Attribuild enables home buyers to compare unit layouts

xinying.bong@edgeprop.sg


Koon: Attribuild’s end-goal is to convert something intangible like design and spatial provisions into an objective and quantifiable data-set (Credit: Albert Chua/ EdgeProp Singapore)


SINGAPORE (EDGEPROP) - As an architect, Koon Wai Leong knows exactly what to look out for when it comes to measuring the usability of a residential space just by examining its floor plan. On the other hand, the average home buyer is not as astute, he observes. “Every weekend, I would receive calls or WhatsApp messages from friends asking me to look at floor plans to help them determine whether a unit is a good buy in terms of layout,” he says.

To address this gap, Koon founded Attribuild together with marketing strategist Aloysius Yeo, and another architect who is a silent partner. The start-up, founded some three years ago, provides analyses of floor plans and insight into their efficiency and liveability.

The analysis is based on a scoring system or what the start-up terms “GPA”. Similar to the grade point average representing the average value of the accumulated final grades calculated by schools, Attribuild measures and quantifies each unit layout against a 50-data-point matrix that it has patented. Each unit is then classified according to a spectrum ranging from below average to extraordinary.

As it stands, there are parameters that architects use to define the usability of such spaces. “All these parameters are used prevalently when architects design a residential unit because they enable developers to maxi-mise the efficiency of the space,” states Koon.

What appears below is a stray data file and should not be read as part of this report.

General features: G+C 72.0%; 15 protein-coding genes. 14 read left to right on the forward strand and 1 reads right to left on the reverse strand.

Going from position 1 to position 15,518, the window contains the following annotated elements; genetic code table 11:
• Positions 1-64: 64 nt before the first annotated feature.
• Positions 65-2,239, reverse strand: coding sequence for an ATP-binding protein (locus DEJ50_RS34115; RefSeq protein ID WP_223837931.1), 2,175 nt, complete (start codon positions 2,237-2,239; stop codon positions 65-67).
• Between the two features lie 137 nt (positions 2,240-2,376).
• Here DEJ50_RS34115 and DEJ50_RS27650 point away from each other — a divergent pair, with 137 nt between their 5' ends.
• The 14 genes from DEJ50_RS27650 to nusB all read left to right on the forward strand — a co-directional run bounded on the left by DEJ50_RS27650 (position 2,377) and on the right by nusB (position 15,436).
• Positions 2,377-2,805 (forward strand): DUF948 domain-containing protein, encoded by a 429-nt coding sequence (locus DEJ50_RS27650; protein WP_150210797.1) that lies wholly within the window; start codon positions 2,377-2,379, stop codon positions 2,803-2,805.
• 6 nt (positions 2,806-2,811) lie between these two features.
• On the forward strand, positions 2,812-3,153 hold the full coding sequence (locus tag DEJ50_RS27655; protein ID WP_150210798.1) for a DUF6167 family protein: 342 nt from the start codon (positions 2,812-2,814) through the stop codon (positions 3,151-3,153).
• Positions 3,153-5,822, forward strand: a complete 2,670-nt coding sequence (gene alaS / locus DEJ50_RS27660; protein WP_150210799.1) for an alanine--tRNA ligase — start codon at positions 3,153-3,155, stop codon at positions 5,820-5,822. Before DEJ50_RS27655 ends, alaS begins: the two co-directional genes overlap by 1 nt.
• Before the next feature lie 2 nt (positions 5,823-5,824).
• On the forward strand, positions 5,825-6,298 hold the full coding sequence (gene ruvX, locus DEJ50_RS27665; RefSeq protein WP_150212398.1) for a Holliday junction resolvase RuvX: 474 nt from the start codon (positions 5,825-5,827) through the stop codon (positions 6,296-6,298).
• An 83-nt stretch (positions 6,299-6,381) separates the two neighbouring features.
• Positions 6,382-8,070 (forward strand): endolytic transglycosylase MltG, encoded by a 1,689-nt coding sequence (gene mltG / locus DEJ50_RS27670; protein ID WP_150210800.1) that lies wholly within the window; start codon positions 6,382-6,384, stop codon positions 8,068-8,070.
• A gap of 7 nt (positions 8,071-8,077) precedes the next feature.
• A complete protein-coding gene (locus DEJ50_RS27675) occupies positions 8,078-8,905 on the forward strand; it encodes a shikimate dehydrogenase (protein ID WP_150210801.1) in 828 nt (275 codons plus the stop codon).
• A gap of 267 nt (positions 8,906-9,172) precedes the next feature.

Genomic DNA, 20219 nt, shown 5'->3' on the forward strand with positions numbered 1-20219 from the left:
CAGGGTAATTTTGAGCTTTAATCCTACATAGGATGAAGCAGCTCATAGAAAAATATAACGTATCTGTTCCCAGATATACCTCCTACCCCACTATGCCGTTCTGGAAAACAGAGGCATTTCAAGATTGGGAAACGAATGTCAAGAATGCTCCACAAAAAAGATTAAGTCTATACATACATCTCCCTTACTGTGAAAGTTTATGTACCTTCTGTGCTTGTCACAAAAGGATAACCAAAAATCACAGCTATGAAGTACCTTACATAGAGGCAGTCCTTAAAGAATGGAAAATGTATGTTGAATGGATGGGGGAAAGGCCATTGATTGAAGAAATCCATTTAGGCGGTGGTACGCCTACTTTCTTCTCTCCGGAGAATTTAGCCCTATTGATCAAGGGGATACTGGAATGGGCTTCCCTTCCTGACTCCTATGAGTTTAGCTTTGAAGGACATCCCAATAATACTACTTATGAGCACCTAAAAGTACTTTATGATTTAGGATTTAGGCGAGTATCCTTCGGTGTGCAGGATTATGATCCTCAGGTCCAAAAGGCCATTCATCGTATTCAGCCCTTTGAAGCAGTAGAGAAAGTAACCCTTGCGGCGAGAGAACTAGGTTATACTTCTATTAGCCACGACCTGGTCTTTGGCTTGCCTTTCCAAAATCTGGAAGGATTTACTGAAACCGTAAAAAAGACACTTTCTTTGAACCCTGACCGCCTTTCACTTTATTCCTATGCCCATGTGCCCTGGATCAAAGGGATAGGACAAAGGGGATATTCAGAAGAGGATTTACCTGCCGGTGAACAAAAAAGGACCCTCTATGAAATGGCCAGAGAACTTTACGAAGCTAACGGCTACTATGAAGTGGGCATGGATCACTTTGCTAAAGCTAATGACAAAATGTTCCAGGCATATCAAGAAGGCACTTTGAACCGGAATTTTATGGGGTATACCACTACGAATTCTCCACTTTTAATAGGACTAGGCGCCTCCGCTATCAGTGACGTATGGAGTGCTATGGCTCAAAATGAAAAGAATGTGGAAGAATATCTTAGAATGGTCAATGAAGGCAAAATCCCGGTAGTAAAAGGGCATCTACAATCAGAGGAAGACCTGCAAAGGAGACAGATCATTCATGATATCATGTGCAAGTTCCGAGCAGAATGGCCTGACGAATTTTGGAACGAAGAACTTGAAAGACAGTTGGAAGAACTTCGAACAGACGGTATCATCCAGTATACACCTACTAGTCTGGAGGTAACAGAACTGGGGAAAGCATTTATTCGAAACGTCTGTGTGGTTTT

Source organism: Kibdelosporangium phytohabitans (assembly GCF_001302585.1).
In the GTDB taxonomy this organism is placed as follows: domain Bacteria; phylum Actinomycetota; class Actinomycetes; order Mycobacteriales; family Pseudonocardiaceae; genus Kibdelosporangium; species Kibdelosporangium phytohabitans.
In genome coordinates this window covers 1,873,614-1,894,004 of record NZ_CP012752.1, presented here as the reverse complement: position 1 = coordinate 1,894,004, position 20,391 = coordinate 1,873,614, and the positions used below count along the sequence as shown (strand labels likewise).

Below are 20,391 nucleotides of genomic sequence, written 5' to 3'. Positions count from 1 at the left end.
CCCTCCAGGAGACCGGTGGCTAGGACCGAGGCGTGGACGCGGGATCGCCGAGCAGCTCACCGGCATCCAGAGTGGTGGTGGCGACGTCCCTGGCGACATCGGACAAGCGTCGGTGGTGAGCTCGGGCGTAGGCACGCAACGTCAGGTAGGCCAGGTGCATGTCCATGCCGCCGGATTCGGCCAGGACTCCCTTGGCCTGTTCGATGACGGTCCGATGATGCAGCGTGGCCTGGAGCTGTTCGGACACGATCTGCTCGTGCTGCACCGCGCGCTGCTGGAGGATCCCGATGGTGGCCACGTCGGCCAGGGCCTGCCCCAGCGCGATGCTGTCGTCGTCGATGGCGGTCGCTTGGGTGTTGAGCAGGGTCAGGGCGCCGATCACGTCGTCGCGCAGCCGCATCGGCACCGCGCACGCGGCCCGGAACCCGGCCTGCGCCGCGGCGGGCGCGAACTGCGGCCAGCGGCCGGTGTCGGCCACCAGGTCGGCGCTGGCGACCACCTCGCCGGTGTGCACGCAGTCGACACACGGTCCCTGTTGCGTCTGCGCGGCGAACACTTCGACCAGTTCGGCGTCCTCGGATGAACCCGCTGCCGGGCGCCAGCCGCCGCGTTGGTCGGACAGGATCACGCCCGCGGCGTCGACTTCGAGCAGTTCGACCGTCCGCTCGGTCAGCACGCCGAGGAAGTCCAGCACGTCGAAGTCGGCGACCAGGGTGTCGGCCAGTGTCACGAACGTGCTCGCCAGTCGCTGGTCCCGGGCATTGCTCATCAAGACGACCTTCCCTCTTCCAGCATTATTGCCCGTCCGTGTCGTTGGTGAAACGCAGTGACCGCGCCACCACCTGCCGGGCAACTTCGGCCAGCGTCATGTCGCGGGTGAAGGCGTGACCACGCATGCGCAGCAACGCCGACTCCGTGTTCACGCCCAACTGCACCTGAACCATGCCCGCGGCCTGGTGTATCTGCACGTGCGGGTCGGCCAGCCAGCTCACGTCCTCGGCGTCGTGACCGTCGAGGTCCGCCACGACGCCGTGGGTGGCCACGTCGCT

Same project, varying usability

Despite its prevalence, the use of these parameters is largely confined to industry practitioners. “The end-goal is to convert something intangible like design and spatial provisions into an objective and quantifiable data-set,” he says. With Attribuild, Koon and his partners hope to simplify and tailor the data-sets for home buyers to better compare the units they have shortlisted.

Currently, Attribuild has compiled the data-sets of 140,000 units, almost half of the private condo stock in Singapore. This data is available on its website that allows users to compare units. On paper, two similar-sized units may look the same to home buyers, but nuances in layout could affect the usability of the space. These usually escape the radar of home buyers until they collect their keys and move in.

Koon cites the example of a recent mega launch that offers a variety of layouts to appeal to buyers, ranging from singles to multi-generational families. For this project, Attribuild’s data-set reveals that the scores for the three-bedroom layouts offered range from average to very good, with grades varying from 2.4 to 3.3, out of 5.